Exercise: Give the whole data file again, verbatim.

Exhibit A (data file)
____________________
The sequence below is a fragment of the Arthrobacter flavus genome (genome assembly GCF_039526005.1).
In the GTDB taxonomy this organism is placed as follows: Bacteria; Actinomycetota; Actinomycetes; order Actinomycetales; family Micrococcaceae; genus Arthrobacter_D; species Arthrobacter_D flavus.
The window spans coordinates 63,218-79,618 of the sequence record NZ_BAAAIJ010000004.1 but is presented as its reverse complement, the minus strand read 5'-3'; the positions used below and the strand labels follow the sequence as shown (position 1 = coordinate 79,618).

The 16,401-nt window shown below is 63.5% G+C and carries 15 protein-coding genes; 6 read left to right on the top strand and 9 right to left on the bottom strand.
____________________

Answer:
The sequence below is a fragment of the Arthrobacter flavus genome (genome assembly GCF_039526005.1).
In the GTDB taxonomy this organism is placed as follows: Bacteria; Actinomycetota; Actinomycetes; order Actinomycetales; family Micrococcaceae; genus Arthrobacter_D; species Arthrobacter_D flavus.
The window spans coordinates 63,218-79,618 of the sequence record NZ_BAAAIJ010000004.1 but is presented as its reverse complement, the minus strand read 5'-3'; the positions used below and the strand labels follow the sequence as shown (position 1 = coordinate 79,618).

The 16,401-nt window shown below is 63.5% G+C and carries 15 protein-coding genes; 6 read left to right on the top strand and 9 right to left on the bottom strand.